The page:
אין שאַפּ, אָדער די סװעט־שאַפּMoris Roznfeld [Morris Rosenfeld] / מאָריס ראָזנפֿעלד
|La traduzione inglese (frammentaria) dal blog The Arty Semite. English...|
|IN THE SWEAT-SHOP (IN THE FACTORY)|
Oh, here in the shop the machines roar so wildly,
That oft, unaware that I am, or have been,
I sink and am lost in the terrible tumult;
And void is my soul... I am but a machine.
I work and I work and I work, never ceasing;
Create and create things from morning till e'en;
For what?--and for whom--Oh, I know not! Oh, ask not!
Who ever has heard of a conscious machine?
No, here is no feeling, no thought and no reason;
This life-crushing labor has ever supprest
The noblest and finest, the truest and richest,
The deepest, the highest and humanly best.
The seconds, the minutes, they pass out forever,
They vanish, swift fleeting like straws in a gale.
I drive the wheel madly as tho' to o'ertake them,--
Give chase without wisdom, or wit, or avail.
The clock in the workshop,--it rests not a moment;
It points on, and ticks on: Eternity--Time;
And once someone told me the clock had a meaning,--
Its pointing and ticking had reason and rhyme.
And this too he told me,--or had I been dreaming,--
The clock wakened life in one, forces unseen,
And something besides;... I forget what; Oh, ask not!
I know not, I know not, I am a machine.
At times, when I listen, I hear the clock plainly;--
The reason of old--the old meaning--is gone!
The maddening pendulum urges me forward
To labor and labor and still labor on.
The tick of the clock is the Boss in his anger!
The face of the clock has the eyes of a foe;
The clock--Oh, I shudder--dost hear how it drives me?
It calls me "Machine!" and it cries to me "Sew!"
At noon, when about me the wild tumult ceases,
And gone is the master, and I sit apart,
And dawn in my brain is beginning to glimmer,
The wound comes agape at the core of my heart;
And tears, bitter tears flow; ay, tears that are scalding;
They moisten my dinner--my dry crust of bread;
They choke me,--I cannot eat;--no, no, I cannot!
Oh, horrible toil I born of Need and of Dread.
The sweatshop at mid-day--I'll draw you the picture:
A battlefield bloody; the conflict at rest;
Around and about me the corpses are lying;
The blood cries aloud from the earth's gory breast.
A moment... and hark! The loud signal is sounded,
The dead rise again and renewed is the fight...
They struggle, these corpses; for strangers, for strangers!
They struggle, they fall, and they sink into night.
I gaze on the battle in bitterest anger,
And pain, hellish pain wakes the rebel in me!
The clock--now I hear it aright!--It is crying:
"An end to this bondage! An end there must be!"
It quickens my reason, each feeling within me;
It shows me how precious the moments that fly.
Oh, worthless my life if I longer am silent,
And lost to the world if in silence I die.
The man in me sleeping begins to awaken;
The thing that was slave into slumber has passed:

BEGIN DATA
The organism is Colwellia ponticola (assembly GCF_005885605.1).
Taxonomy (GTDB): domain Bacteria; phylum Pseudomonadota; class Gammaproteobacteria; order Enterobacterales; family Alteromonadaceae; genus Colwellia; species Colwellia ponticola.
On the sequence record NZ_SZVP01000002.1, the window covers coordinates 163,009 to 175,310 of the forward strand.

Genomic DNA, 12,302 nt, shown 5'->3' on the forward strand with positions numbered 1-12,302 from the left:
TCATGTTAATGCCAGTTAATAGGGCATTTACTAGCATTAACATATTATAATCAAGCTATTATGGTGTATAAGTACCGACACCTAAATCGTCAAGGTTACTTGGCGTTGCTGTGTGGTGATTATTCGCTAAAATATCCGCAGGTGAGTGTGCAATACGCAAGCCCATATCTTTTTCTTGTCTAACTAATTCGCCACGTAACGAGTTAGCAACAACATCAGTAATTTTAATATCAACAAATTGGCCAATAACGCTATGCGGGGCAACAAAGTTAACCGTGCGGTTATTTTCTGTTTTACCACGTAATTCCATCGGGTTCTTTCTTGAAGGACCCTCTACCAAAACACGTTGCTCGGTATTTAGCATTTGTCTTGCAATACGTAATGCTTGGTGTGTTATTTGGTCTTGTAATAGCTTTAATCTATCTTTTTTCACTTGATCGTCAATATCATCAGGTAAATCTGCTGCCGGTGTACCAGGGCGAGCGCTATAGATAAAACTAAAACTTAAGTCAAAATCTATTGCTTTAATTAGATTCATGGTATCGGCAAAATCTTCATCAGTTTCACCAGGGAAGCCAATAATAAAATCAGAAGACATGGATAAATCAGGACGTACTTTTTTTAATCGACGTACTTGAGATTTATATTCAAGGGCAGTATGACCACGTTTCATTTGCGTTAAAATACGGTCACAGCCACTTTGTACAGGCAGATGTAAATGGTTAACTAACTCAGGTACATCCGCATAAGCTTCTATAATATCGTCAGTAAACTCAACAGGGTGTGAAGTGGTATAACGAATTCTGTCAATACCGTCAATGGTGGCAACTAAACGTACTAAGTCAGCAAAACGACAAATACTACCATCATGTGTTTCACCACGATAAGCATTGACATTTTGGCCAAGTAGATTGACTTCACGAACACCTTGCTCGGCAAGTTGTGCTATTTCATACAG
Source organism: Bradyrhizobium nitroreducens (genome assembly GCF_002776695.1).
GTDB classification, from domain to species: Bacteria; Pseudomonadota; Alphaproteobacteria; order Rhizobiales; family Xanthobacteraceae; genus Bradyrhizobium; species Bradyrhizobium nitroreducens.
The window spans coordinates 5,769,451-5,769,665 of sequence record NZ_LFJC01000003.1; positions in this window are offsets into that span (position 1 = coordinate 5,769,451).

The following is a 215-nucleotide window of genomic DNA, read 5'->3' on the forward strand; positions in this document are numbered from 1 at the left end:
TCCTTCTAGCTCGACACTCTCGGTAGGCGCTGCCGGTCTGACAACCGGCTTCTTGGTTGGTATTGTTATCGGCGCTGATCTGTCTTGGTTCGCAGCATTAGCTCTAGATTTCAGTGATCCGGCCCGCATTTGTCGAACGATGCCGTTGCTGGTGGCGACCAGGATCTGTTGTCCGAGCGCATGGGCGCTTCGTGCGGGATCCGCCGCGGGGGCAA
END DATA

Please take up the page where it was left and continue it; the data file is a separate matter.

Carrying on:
Now; up with the man in me! Up and be doing!
No misery more! Here is freedom at last!
When sudden: a whistle!--the Boss--an alarum!--
I sink in the slime of the stagnant routine;--
There's tumult, they struggle, oh, lost is my ego;--
I know not, I care not, I am a machine!...
|THE SWEATSHOP (FRAGMENT)|
The machines are so wildly noisy in the shop
That I often forget who I am.
I get lost in the frightful tumult —
My self is destroyed, I become a machine.
I work and work and work endlessly —
I create and create and create
Why? For whom? I don’t know and I don’t ask.
What business has a machine thinking?
I have no feelings, no thoughts, no understanding.
The bitter, bloody work suppresses
The noblest, most beautiful, best, richest,
Deepest, and highest things that life possesses.
Seconds, minutes, and hours go by — the days and nights sail past quickly.
I run the machine as if I wanted to overtake them —
I race mindlessly, endlessly.
The clock in the shop never rests —
It shows everything, strikes constantly, wakes us constantly.
Someone once explained it to me:
“In its showing and waking lies understanding.”
But I seem to remember something, as if from a dream:
The clock awakens life and understanding in me,
And something else — I forget what. Don’t ask!
I don’t know, I don’t know! I’m a machine!
At times, when I hear the clock,
I understand its showing and its language quite differently;
It seems to me that the pendulum urges me:
“Work, work, work a lot!”
I hear in its tones only the boss’s anger, his dark look.
The clock, it seems to me, drives me,
Gnashes its teeth, calls me “machine,” and yells at me: “Go!”
But when the wild tumult dies down
And the boss goes away for his lunch hour,
Dawn begins to break in my mind
And things tug at my heart.
Then I feel my wound,
And bitter, burning tears
Soak my meager lunch, my bread.
I feel choked up and I can’t eat any more — I can’t!
Oh, frightful toil! Oh, bitter poverty!
The human being that is sleeping within me
begins to awake —
the slave that is awake in me
seems to fall asleep.
Now the right hour has struck!
An end to loneliness — let there be an end to it!
But suddenly the whistle, the “boss,” sounds an alarm!
I lose my mind, I forget who I am.
There’s tumult and struggling — my self is lost.
I don’t know, I don’t care — I am a machine!